However, the SA’s annual market report said that increasing numbers of British farmers were marketing organically-raised lamb as non-organic, because of the high price of conventional lamb. Organically-raised beef is also being sold to finishers through the conventional non-organic system.
Research from the SA showed that demand for organic turkey in the UK was up 56%, with organic lamb sales up 16%, and organic chicken up 2.5%, and beef holding its position. This came despite a decrease in the overall organic market in the UK, which fell by 3.7%, which the SA said was largely a result of under-investment by the large multiple retailers, as well as consumer confidence in the tough economic climate.
Demand for organic Scotch beef remained strong over the year, despite a fall in organically farmed land in Scotland. The amount of Welsh lamb sold on the market as organic also rose by 26%, with organic beef up 44% from 2010, according to the Organic Centre Wales producer survey. However, farmers’ confidence in organic seems to be waning in the principality as a result of the narrowing margin commanded by organic produce, and uncertainty over the new agri-environmental schemes. England, however, saw an increase in land converted to organic pasture for beef and lamb, with organic beef cattle numbers rising 13% and lamb up 5%.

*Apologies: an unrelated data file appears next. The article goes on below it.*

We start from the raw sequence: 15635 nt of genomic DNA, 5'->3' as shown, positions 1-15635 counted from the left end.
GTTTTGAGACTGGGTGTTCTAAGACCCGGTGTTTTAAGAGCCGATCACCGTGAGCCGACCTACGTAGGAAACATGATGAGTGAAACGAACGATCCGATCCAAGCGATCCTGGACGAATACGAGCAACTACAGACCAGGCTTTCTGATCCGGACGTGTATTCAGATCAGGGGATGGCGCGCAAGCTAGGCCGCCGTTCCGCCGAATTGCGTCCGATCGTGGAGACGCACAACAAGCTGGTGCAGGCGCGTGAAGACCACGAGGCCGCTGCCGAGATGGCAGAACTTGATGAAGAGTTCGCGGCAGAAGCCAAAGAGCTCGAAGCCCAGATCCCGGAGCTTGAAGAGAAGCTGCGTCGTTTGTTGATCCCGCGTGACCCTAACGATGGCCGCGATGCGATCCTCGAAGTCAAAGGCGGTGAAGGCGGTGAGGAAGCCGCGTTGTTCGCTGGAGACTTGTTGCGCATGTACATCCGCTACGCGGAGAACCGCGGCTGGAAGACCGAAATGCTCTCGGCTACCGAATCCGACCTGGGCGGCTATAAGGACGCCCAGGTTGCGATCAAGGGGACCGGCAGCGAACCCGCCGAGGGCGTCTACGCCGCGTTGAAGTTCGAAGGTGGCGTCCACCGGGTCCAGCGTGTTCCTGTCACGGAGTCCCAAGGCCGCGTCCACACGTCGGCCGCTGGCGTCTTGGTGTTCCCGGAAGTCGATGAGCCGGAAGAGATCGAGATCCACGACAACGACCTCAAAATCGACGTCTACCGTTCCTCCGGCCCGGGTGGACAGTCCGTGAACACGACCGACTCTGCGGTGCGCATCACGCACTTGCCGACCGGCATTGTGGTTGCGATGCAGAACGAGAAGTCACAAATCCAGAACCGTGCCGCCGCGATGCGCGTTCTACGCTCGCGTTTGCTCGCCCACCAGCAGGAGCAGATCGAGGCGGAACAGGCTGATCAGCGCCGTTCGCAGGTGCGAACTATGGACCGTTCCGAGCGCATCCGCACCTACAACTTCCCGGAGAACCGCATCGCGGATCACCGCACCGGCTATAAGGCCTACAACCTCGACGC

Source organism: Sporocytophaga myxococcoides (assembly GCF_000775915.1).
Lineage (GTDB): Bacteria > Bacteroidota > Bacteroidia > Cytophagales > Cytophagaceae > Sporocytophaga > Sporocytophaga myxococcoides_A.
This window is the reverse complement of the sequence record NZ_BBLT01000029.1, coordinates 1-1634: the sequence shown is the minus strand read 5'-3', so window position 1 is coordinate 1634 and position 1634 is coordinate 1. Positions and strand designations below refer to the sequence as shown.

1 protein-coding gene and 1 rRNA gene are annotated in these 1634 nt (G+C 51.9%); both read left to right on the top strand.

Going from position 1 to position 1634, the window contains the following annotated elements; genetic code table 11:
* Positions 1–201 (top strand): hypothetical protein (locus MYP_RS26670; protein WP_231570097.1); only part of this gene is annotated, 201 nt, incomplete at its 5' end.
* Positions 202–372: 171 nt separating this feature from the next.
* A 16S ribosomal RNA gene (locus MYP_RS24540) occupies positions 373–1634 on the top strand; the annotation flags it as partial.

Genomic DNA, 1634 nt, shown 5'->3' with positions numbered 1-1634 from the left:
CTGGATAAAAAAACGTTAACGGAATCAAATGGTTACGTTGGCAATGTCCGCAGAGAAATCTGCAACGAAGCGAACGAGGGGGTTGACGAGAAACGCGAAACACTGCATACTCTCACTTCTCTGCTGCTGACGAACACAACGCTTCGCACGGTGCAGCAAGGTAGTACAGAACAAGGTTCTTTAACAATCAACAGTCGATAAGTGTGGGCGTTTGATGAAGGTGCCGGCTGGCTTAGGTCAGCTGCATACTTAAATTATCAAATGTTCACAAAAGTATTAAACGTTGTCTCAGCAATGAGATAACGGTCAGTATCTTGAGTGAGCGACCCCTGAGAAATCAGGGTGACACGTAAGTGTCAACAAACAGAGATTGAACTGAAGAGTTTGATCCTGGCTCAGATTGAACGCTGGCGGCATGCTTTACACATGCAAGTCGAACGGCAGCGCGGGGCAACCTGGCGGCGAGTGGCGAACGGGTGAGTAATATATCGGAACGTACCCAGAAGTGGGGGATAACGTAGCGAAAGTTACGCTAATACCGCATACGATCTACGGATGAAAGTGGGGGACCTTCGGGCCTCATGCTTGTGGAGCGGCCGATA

The report added that the UK organic market was bucking a global trend, which has seen overall organic sales increase internationally by 8% in 2010.